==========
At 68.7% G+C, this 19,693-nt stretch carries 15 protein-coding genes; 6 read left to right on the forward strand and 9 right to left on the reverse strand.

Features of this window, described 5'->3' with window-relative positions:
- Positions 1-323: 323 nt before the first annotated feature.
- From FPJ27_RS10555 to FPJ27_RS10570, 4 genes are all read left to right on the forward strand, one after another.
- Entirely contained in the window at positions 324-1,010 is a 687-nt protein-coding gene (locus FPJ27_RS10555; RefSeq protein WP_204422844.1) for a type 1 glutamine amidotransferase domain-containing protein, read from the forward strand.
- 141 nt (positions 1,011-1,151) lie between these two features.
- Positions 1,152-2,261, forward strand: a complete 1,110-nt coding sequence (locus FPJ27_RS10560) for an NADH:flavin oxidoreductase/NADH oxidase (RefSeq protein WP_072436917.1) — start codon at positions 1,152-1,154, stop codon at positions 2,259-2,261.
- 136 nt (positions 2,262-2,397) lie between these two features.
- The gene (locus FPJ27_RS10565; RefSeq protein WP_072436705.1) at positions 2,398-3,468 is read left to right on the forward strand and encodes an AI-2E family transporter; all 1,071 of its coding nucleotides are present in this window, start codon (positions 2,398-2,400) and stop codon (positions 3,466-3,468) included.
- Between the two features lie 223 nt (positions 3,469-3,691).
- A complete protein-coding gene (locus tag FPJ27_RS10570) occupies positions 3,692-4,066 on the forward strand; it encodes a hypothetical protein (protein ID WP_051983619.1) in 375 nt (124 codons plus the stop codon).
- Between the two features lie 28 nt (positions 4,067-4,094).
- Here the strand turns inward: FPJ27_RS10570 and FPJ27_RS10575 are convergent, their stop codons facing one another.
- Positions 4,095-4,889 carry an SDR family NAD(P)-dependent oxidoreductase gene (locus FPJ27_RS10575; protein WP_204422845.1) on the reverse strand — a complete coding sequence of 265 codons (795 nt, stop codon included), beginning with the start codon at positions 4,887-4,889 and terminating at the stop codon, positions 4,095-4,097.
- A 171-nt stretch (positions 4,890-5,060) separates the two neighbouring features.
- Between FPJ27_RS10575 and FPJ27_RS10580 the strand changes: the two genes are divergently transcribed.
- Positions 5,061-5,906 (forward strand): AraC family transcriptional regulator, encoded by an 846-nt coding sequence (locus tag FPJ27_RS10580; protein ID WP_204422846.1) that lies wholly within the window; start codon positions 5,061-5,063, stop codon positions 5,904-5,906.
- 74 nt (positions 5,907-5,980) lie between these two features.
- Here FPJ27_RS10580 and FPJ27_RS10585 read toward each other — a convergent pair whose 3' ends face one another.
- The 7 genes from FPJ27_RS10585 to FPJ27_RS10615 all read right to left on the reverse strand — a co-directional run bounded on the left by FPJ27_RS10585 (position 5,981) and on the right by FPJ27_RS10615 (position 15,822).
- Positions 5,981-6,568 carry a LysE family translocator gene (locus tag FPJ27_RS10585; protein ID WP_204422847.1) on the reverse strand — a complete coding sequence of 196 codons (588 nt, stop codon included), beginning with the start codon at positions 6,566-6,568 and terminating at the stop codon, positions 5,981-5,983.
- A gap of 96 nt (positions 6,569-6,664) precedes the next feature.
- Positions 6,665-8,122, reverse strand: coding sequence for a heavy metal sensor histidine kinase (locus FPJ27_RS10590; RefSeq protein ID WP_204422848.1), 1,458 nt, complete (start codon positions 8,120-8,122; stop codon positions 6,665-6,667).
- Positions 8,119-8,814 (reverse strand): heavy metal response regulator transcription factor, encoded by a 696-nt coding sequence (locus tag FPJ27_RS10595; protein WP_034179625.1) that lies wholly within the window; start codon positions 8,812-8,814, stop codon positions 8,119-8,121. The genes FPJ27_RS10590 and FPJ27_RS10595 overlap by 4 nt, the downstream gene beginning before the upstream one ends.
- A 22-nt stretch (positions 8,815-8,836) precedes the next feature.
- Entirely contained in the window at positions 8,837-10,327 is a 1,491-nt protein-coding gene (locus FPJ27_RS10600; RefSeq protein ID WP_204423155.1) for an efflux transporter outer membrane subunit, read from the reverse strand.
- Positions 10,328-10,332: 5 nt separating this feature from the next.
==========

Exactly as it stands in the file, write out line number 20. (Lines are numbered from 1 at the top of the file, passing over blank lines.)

- The 7 genes from FPJ27_RS10585 to FPJ27_RS10615 all read right to left on the reverse strand — a co-directional run bounded on the left by FPJ27_RS10585 (position 5,981) and on the right by FPJ27_RS10615 (position 15,822).